Hindutva’s rise in West Bengal could threaten neighborhood
The Rise Of Muscular Hinduism And Hyper-nationalism In Rural West Bengal Is Spreading To The Urban Areas, Challenging The State’s “secular” Character.
Bhaskar Choudhury ‘Arup’ from Sylhet and Md. Muzammel Hossain from Madhupur in Tangail in Bangladesh have been keenly following political happenings in the neighboring Indian state of West Bengal. The two are worried that something which has never happened before is happening in the ‘other’ Bengal lately. They are perturbed that the Hindu right-wing is fast occupying the center-stage in West Bengal politics.
The cause of the duo’s apprehensions stems from a rise in communal tensions in West Bengal thanks to the hyper-nationalism of the Hindu right. India’s secular polity is under threat. Hindu-Muslim relations in South Asiaas a whole may suffer as a result of this. In the 2019 parliamentary elections in India, the Hindu nationalist Bharatiya Janata Party (BJP) won 18 of the 42 parliamentary seats in West Bengal.
While Bhaskar Choudhury has to visit the West Bengal capital of Kolkata to resume medical treatment of his cancer-stricken wife, Hossain has to continue his cancer treatment there. Like Choudhury and Hossain, hundreds of thousands of Bangladeshi nationals who travel to West Bengal and further on to other Indians states for medical treatment, business and as tourists every year, are worried about the Hindu right ramping up its anti-Muslim and anti- Bangladeshi card ahead of the assembly election in West Bengal scheduled for 2021. They are apprehensive of physical harm as has inflicted on many Muslims across India.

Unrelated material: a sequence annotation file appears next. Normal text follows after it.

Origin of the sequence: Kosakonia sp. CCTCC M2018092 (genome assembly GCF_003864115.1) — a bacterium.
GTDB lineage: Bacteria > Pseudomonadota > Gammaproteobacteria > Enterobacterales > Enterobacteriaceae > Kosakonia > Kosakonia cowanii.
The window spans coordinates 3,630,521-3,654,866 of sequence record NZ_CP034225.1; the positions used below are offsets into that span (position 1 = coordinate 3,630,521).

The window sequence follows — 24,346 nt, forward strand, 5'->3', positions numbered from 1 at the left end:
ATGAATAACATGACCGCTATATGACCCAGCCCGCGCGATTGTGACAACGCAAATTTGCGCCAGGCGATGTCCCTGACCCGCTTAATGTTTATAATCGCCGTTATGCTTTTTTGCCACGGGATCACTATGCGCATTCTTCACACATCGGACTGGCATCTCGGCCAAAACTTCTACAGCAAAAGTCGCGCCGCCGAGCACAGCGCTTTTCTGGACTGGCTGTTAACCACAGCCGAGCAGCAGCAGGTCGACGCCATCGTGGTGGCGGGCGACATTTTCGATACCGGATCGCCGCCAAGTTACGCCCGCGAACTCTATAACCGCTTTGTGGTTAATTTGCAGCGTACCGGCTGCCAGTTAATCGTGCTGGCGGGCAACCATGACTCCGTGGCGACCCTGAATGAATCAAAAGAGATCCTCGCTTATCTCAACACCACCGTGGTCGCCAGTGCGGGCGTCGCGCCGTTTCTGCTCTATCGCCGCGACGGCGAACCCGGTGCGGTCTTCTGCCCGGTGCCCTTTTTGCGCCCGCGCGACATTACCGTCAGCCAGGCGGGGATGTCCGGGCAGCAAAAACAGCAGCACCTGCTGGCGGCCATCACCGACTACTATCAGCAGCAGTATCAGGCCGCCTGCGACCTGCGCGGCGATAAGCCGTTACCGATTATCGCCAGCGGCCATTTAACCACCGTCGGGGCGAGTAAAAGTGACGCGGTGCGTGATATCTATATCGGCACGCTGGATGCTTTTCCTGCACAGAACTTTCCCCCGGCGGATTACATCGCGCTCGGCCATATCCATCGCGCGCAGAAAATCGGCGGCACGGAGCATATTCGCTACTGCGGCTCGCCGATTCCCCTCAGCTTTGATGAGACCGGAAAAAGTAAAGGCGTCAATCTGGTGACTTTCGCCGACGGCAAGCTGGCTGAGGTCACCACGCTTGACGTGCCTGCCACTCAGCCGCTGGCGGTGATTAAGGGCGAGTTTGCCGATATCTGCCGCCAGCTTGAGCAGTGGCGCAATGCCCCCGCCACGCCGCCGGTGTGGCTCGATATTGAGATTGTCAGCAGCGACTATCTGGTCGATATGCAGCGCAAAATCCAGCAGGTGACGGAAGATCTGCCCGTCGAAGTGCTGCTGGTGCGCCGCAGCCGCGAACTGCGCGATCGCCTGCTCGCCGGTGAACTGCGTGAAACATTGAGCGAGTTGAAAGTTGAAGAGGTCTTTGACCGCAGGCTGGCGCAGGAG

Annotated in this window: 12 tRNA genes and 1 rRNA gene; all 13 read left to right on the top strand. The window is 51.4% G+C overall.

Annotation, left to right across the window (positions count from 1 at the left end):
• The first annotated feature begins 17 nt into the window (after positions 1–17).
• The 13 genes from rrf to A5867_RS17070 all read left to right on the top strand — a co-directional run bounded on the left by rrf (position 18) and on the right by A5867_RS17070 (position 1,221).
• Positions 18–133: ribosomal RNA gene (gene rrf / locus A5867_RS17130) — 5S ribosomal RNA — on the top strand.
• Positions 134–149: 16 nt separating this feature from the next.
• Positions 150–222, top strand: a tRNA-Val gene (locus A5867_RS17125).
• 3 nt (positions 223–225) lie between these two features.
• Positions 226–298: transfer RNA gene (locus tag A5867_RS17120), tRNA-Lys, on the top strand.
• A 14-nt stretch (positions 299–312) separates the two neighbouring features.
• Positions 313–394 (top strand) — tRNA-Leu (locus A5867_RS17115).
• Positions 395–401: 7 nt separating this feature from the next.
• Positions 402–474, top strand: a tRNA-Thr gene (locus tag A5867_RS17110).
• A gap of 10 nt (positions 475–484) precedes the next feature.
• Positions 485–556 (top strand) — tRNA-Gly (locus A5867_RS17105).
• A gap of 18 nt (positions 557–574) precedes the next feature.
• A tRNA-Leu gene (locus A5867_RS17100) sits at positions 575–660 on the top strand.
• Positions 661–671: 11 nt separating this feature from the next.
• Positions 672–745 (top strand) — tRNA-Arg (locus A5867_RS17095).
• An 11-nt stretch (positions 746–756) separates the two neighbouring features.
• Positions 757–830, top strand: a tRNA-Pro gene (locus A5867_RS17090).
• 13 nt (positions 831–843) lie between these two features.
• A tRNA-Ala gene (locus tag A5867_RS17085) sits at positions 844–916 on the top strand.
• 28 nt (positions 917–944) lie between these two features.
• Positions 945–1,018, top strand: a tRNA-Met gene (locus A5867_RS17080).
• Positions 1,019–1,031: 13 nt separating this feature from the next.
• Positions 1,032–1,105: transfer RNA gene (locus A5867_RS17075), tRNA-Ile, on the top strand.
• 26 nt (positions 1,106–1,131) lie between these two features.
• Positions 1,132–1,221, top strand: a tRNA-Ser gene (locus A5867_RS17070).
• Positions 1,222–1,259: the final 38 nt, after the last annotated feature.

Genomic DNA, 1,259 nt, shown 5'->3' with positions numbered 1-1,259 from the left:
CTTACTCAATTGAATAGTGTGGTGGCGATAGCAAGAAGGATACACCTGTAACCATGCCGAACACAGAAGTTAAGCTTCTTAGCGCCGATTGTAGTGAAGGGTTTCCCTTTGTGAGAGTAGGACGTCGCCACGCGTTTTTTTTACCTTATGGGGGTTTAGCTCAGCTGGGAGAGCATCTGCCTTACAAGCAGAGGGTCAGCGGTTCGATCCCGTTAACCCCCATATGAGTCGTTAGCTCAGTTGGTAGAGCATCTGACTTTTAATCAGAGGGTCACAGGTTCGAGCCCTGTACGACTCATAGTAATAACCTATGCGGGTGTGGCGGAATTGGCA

West Bengal BJP chief Dilip Ghosh, who has a penchant for courting controversies, said in a recent tirade:“if the BJP comes to power in West Bengal, it will send back 10 million Bangladeshi Muslims living illegally here.” The vitriolic outburst by Ghosh is aimed at further stigmatizing and polarizing the Muslims of Bengal and Bangladeshi nationals who may be in India either for tourism or medical treatment. But Indian officials brushed off such misgivings.
Dilip Ghosh has been elevated from a RSS pracharak (active, full-time worker) from the state’s tribal area of Jangalmahal to BJP’s Chief Ministerial candidate in West Bengal. His rise represents the BJP’s caste-based social engineering project, says senior Kolkata-based journalist Samir K Purkayastha. “Ghosh is a perfect fit for a leader who can drum-up hyper-nationalistic churnings in West Bengal and polarize the voters,” Purkayastha told South Asian Monitor.
“The BJP’s new narrative is the alleged danger to Hindus in parts of West Bengal from Muslims – the danger of these rural areas becoming Muslim,” says veteran Bangladesh-watcher Sukharanjan Dasgupta.